I suggest, for any number of reasons, that it is not.
One has only to survey the political landscape of much of the developing world, for example, to see the utter folly of non-democratic systems of governance. Many Third World leaders have near absolute power to govern but how have they used their power? Which autocratic leader has been able to meet, on a sustainable basis, the expectations of his own people for a good and decent life?
Dr Mahathir quoted Lord Acton’s famous dictum that “power corrupts and absolute power corrupts absolutely.” If he saw its application at work in so many of the Third World countries he visited during his long tenure in office or suspected that it might have been at work even in his own backyard, he doesn’t say.
It’s true, of course, that some nascent democracies continue to struggle politically and languish economically. One Filipino commentator enthusiastically said that Dr Mahathir’s assessment of democracy was an accurate description of the situation in the Philippines and went on to lament the paralysis and ineffectiveness of democratic government there. But with a long history of dictators and quasi-dictators, is the Philippines really a good example of a working democracy? What the Philippines needs is not less democracy but more democracy.
The other thing that should be noted is that democracy, unlike tyranny, cannot be imported wholesale from abroad. It takes time to grow roots of its own, adapt and evolve. The Americans like to say that their democracy, more than 230 years in the making, is still a work in progress. It is not an argument to curtail democratic governance but rather an exhortation to keep pressing on.
The fact remains that democracies, while not perfect, are overwhelmingly better than autocracies at providing the kind of political, social and economic environment that is necessary for sustained stability, prosperity and social harmony. It is not for no reason that hundreds of thousands of migrants leave their own non-democratic societies each year and head for democratic ones. They are voting with their feet because they cannot vote with their hands.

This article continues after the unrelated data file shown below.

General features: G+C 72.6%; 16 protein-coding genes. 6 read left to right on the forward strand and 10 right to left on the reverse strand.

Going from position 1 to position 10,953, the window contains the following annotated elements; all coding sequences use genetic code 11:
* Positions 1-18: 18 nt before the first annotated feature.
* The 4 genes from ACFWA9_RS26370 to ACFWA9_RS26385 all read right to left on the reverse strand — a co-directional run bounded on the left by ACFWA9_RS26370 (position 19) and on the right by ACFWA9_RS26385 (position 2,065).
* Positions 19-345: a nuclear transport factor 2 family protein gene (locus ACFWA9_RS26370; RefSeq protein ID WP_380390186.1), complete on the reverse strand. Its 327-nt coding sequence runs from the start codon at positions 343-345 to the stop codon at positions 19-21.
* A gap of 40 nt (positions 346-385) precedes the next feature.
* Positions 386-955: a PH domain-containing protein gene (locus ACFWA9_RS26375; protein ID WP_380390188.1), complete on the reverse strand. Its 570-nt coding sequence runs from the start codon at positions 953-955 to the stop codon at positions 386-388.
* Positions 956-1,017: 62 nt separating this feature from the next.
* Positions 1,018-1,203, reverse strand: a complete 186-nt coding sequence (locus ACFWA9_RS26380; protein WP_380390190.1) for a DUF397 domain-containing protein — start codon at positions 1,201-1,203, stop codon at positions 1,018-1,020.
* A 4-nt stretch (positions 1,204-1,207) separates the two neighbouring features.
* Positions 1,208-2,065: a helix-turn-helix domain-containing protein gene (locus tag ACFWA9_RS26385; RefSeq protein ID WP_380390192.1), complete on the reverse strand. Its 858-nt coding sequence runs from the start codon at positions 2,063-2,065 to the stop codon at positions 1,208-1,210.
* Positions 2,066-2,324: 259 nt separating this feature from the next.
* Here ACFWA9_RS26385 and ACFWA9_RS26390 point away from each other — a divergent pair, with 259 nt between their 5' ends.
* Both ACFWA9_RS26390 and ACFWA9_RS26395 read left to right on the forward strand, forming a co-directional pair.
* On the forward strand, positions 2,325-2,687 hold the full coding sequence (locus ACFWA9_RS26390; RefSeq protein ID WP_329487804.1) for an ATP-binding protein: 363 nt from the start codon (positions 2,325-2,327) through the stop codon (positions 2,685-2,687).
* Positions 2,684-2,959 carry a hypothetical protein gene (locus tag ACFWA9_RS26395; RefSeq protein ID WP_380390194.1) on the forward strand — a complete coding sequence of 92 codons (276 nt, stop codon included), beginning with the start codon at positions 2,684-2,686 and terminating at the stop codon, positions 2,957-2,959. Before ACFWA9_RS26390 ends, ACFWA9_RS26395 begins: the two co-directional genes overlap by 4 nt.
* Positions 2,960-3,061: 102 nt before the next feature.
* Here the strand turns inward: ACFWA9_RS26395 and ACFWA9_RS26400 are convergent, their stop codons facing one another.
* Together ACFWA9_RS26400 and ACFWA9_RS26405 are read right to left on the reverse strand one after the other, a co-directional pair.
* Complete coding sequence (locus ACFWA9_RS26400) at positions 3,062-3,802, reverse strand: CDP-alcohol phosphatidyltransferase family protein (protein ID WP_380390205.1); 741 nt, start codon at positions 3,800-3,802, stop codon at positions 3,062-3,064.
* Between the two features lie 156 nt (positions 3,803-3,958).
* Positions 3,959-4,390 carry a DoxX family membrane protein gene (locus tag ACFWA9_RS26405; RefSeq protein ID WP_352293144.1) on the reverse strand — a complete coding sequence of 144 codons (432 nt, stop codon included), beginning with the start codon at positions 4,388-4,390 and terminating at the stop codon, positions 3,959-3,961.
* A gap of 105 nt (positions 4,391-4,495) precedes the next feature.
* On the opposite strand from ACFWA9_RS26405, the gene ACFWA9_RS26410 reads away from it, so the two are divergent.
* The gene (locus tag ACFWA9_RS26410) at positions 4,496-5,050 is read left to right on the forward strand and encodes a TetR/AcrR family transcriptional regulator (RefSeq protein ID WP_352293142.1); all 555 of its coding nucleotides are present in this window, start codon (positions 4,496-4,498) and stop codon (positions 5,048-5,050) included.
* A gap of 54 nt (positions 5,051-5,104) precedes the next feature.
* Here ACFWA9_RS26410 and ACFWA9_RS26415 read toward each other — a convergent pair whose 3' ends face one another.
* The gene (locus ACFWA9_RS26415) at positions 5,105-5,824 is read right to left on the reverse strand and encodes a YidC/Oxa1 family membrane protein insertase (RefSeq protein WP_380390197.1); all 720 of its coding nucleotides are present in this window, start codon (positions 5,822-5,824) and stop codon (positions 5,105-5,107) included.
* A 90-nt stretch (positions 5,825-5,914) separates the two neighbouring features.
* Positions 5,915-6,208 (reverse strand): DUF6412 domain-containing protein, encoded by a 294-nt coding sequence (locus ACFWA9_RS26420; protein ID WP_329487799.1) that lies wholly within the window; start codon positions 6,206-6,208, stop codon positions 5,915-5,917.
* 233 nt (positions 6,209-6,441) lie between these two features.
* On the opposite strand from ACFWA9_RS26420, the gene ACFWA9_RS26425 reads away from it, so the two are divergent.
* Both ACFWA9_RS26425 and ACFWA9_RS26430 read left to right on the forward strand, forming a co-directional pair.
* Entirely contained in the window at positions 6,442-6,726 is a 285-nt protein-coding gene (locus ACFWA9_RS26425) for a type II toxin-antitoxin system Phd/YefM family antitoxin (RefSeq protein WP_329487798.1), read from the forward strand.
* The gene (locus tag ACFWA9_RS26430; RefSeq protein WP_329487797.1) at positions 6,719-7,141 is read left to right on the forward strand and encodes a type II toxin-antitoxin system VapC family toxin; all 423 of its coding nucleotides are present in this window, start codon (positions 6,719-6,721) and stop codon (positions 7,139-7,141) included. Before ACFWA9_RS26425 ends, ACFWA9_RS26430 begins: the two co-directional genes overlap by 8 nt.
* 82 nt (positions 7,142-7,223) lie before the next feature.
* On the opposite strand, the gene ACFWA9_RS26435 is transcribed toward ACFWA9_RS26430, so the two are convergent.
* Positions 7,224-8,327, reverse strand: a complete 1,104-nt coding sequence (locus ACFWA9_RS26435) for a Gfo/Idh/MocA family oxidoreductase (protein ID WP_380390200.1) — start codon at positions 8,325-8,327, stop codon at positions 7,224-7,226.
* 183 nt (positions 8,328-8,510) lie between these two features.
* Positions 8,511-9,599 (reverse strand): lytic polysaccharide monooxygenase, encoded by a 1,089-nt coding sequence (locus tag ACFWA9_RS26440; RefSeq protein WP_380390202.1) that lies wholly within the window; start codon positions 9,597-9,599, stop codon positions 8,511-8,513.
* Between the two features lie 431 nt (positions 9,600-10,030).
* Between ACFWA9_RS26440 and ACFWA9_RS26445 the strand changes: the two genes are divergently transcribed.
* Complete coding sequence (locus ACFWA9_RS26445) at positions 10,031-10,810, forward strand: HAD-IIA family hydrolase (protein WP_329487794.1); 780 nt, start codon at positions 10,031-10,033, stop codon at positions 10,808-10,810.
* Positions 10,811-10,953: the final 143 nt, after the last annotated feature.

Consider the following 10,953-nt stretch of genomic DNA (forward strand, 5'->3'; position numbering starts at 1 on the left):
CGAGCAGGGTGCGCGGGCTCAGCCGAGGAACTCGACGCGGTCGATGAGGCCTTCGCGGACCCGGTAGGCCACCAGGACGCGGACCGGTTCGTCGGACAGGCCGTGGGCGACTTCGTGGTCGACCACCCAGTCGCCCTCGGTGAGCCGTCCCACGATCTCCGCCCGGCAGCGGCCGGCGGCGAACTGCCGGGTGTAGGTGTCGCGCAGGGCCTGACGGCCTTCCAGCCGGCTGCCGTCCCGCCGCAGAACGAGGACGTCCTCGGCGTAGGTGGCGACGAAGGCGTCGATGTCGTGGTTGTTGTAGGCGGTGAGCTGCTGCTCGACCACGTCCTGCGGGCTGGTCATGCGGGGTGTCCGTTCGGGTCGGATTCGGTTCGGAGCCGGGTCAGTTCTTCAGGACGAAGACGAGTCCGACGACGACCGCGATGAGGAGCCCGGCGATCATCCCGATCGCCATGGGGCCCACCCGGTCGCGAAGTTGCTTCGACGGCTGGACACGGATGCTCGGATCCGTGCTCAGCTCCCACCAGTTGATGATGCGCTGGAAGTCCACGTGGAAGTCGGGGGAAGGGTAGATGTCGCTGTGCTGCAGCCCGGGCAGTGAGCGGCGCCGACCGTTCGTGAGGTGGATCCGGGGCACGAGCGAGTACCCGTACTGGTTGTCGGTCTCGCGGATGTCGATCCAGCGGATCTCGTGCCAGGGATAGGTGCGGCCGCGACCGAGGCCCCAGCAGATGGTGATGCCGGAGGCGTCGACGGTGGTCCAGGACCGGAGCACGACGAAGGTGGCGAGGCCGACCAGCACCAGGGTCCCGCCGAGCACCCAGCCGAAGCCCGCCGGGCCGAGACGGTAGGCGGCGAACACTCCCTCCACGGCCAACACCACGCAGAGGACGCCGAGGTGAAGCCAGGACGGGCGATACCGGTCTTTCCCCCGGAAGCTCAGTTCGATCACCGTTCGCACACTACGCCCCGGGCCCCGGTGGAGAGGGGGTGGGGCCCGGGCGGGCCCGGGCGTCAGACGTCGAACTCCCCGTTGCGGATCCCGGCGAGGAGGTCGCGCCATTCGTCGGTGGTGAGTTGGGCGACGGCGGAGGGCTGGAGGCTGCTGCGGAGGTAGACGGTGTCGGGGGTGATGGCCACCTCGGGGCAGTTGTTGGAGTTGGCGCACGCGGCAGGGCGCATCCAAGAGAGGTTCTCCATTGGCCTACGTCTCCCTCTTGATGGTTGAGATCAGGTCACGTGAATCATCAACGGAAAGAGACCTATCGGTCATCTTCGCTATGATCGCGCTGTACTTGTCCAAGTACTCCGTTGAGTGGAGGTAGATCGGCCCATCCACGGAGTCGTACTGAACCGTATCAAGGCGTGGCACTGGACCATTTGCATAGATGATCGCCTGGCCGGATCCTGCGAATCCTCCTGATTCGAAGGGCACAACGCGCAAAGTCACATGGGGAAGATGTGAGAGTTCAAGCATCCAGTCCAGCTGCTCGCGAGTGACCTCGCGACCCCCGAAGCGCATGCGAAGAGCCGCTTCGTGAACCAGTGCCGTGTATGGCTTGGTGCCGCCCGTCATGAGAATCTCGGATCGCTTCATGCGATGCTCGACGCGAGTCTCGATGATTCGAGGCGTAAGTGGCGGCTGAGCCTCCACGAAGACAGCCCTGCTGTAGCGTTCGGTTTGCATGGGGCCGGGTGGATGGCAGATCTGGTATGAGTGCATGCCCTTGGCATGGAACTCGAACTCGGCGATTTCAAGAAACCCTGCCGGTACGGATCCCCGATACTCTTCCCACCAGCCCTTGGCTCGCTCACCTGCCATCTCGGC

Democracy and mediocrity
Dr Mahathir’s comment that democracies tend to throw up mediocre leaders is also puzzling. Seeing as how he himself was elected to office, is he proving his own point about the mediocrity of elected leaders or is he suggesting that somehow we got it right when we elected him to office?
And if citizens in Malaysia and other developing countries make poor choices, perhaps it might have something to do with the system of censorship, control and manipulation of news and information. The answer to an ill-informed citizenry is education, discussion, debate, and the dissemination of ideas and viewpoints that help citizens make informed decisions and choices. As Hubert Humphrey noted: “Freedom is hammered out on the anvil of discussion, dissent and debate.”
Leaving that aside, the law of averages would suggest that mediocrity will be found in equal measure in both non-democratic and democratic systems; the only difference is that the citizens in one are stuck with mediocrity for a lifetime while in the other there is at least the prospect of peaceful change in the not too distant future. And that makes all the difference in the world especially if you are stuck with a Mugabe or a Mubarak, or, worse still, a Kim Jong-Un.
Even great leaders are not infallible
And even if we were so fortunate as to find a great, wise and benevolent dictator to lead us to the Promised Land, what guarantees are there that the dictators that come after will be as wise and benevolent? Greatness, unlike tyranny, cannot be inherited or passed along.
More to the point, even great leaders are not infallible and neither do they have a monopoly on wisdom.
Dr Mahathir, for one, despite his many successes and innovative ideas, left behind a nation in deep disrepair — poorly managed, corrupt, disunited and divided, and uncertain of its future.
Many Malaysians will also argue that he was a serially poor judge of character. Several of the men he handpicked or endorsed to lead national projects turned out to be either corrupt or incompetent, or both, and the nation lost billions upon billions of ringgit in the process.
Even his choices of political successors were, by his own admission, huge mistakes. He later found them to be either inept or unfit for office and felt compelled to oppose them in varying degrees of intensity. So much of the political instability that we face today is a direct consequence of the political choices he made.